Rees, 27, suffered the injury during a pre-season game last summer and despite his best efforts in rehab since then, he has been medically advised to stop playing immediately.
The news is extremely sad for everyone associated with London Wasps, with the popular and influential former Club captain having had cruel luck with injuries for a number of recent seasons.
Tom Rees said: “I’m gutted that I have been forced to retire at a time when I feel I could have contributed so much more to my Club. Whilst I will always think what might have been, I will also look back on my career and what I achieved with a great deal of pride. Over the last nine years I have been privileged to take part in my hobby for a living, and I am extremely grateful for that opportunity. During that time I have met a lot of great people who have played a huge part in my career and to list them here would take far too long, so I would just like to say thank you to all the supporters, coaches, staff, opponents, teammates and everyone else who have made my life in rugby such a wonderful experience. I would especially like to thank everyone at London Wasps, they have given me such tremendous support at all times through my career but particularly of late, and I am sorry that I won't get to repay them for that. Finally, I would like to thank my friends and family for their constant support through everything I have done.”
London Wasps Director of Rugby Dai Young said: “This is incredibly sad news for Tom and for everyone at the Club. His attitude and commitment to the Club remained hugely constant even when he was out injured and I know his presence will be missed around the squad. Reesy though is a very resilient and intelligent man and I have no doubt whatever he does with his career he will make a success of it. On behalf of everyone at Wasps I want to wish him all the best in the future. We will be here to support him in any way we can.”
London Wasps owner Steve Hayes added. “It is very sad news for all of us that Tom has been forced to retire. On and off the pitch he has been a wonderful ambassador for both London Wasps and the game of rugby itself and he will be sorely missed at the Club. Tom can be extremely proud of everything he has achieved in the game in London Wasps colours despite having his career cut short and I speak for everyone when I say I wish him all the very best in the next chapter of his life.”
An outstanding product of the London Wasps Academy, Tom Rees joined Wasps in 2003, bursting onto the scene in the 2004/5 season as a highly talented young back-row forward and his performances impressed enough to earn him a senior contract. He was part of the 2007 Heineken Cup winning team and in 2008 he ended another great season with an opening try in the Premiership final win against Leicester Tigers.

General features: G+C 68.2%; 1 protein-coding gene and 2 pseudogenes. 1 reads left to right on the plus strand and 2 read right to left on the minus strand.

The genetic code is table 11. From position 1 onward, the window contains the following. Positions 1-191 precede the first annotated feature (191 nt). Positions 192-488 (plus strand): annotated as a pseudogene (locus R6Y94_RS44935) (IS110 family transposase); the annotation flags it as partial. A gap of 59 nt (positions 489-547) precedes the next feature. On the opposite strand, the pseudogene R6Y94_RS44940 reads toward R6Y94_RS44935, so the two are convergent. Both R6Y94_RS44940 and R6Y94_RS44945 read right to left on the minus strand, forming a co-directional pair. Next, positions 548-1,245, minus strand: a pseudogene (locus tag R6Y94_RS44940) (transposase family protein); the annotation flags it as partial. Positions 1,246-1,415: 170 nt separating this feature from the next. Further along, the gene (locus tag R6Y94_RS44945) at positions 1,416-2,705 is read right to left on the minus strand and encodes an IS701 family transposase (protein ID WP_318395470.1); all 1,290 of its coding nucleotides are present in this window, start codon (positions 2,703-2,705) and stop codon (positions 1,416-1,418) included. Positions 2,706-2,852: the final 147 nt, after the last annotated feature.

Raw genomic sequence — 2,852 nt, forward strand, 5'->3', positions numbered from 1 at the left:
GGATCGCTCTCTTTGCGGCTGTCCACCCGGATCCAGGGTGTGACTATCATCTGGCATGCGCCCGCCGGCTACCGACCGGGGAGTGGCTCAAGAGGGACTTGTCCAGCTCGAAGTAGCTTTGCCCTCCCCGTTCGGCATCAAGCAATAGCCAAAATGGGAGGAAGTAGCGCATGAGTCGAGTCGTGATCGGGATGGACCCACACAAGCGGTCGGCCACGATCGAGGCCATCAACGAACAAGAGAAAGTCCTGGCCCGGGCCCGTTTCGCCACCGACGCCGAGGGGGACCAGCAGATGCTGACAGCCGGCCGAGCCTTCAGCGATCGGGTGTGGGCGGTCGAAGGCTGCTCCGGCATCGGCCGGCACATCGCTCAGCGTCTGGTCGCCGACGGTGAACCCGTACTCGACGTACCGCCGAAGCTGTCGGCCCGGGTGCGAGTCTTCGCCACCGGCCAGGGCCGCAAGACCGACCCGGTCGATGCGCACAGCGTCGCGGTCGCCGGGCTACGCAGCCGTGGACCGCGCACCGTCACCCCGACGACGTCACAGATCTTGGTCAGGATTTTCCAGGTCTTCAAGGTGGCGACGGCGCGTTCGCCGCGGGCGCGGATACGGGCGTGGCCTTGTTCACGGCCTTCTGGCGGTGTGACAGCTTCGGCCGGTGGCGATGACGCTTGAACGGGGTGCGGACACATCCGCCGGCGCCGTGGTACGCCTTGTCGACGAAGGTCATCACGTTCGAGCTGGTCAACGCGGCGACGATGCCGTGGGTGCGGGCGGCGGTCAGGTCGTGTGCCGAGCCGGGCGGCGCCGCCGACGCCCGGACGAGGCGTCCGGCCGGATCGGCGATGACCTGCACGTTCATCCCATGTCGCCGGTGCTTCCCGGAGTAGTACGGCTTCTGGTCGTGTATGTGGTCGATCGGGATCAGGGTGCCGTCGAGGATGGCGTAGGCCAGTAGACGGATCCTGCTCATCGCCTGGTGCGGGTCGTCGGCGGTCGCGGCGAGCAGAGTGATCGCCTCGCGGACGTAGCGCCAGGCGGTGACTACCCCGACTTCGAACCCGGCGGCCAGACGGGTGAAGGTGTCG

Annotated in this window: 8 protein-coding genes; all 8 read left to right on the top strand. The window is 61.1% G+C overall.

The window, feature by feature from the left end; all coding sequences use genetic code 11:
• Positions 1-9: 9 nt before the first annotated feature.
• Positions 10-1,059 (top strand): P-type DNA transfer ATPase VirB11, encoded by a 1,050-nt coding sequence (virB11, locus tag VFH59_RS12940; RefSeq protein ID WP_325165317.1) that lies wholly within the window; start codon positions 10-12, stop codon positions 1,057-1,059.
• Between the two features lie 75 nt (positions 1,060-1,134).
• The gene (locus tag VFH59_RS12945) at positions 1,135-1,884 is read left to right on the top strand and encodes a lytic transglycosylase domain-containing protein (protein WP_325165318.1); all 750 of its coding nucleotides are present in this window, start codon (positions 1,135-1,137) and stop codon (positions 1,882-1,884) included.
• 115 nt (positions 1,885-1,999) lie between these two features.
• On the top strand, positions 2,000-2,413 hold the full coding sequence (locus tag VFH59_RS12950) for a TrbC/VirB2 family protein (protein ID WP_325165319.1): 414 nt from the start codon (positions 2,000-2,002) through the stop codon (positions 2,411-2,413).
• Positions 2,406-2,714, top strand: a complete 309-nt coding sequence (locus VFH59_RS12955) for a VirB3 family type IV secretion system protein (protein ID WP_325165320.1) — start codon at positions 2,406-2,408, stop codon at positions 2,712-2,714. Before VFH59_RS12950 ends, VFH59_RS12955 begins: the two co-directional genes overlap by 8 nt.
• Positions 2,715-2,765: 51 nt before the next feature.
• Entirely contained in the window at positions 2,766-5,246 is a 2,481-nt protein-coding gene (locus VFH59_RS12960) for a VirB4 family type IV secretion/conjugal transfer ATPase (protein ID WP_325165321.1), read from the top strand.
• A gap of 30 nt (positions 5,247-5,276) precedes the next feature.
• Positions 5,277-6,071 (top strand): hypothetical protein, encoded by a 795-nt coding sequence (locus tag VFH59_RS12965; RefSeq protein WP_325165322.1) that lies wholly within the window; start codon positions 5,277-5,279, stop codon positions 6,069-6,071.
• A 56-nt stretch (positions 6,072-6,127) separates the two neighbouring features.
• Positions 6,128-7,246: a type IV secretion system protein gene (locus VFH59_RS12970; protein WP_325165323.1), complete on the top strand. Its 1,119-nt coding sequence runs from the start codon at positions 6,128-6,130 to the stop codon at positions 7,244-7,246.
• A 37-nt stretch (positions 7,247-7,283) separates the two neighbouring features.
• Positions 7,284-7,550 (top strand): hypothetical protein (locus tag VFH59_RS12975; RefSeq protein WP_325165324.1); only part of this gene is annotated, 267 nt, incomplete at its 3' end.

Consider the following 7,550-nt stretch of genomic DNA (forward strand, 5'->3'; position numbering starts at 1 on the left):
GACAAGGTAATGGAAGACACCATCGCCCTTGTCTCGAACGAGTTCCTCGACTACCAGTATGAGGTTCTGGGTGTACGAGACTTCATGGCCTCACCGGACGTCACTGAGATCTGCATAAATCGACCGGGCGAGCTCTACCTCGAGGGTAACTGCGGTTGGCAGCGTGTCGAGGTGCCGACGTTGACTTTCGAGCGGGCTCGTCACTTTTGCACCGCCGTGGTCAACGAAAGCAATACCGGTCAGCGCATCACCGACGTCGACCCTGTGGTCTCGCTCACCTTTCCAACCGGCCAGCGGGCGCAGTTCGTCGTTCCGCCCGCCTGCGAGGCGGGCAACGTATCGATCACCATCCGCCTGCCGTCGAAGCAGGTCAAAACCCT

On the international scene, Rees has represented England at almost all levels including U16, U18, U19, U20s and Senior levels as well as playing for England Sevens. He won 15 full senior caps winning his first as a replacement against Scotland in the 2007 Six Nations and was subsequently named in the 2007 World Cup squad. He also played in the 2008 and 2009 Six Nations though a variety of injuries hampered his chances of adding to his tally.
Damian Hopley CEO of the RPA said: “It is devastating news that Tom has had to leave the game in the middle of his career. For someone who made such an immediate impact for both Wasps and England to have to walk away from the game he loves at the age of 27 is shattering. Not long ago Tom was tipped to be a future captain of England so this proves just how cruel the game can be that he was never able to fulfil his undoubted potential.Tom is an extremely popular player who is hugely respected by his peers and coaches for his attitude, commitment and high standards. He is also a very intelligent young man who we have been working with closely through the Player Development Programme to access further education options and I have no doubt that he has the aptitude and determination to fulfil his ambition of gaining a degree in medicine. On behalf of everyone at The RPA, I would like to wish Tom every success for the future and we look forward to working with him and helping him through these challenging times.”
England Head Coach Stuart Lancaster said: “We all recognise Tom’s qualities as a player and a person and it’s going to be a shame that he will never be able to display his talent on the world stage again. However, he has tremendous attributes as an individual and a leader. I am sure he will go on to become very successful in his future career and all the players and management here in the England camp wish him well on that journey.”
See here for a selection of images of Tom in action for Wasps and England.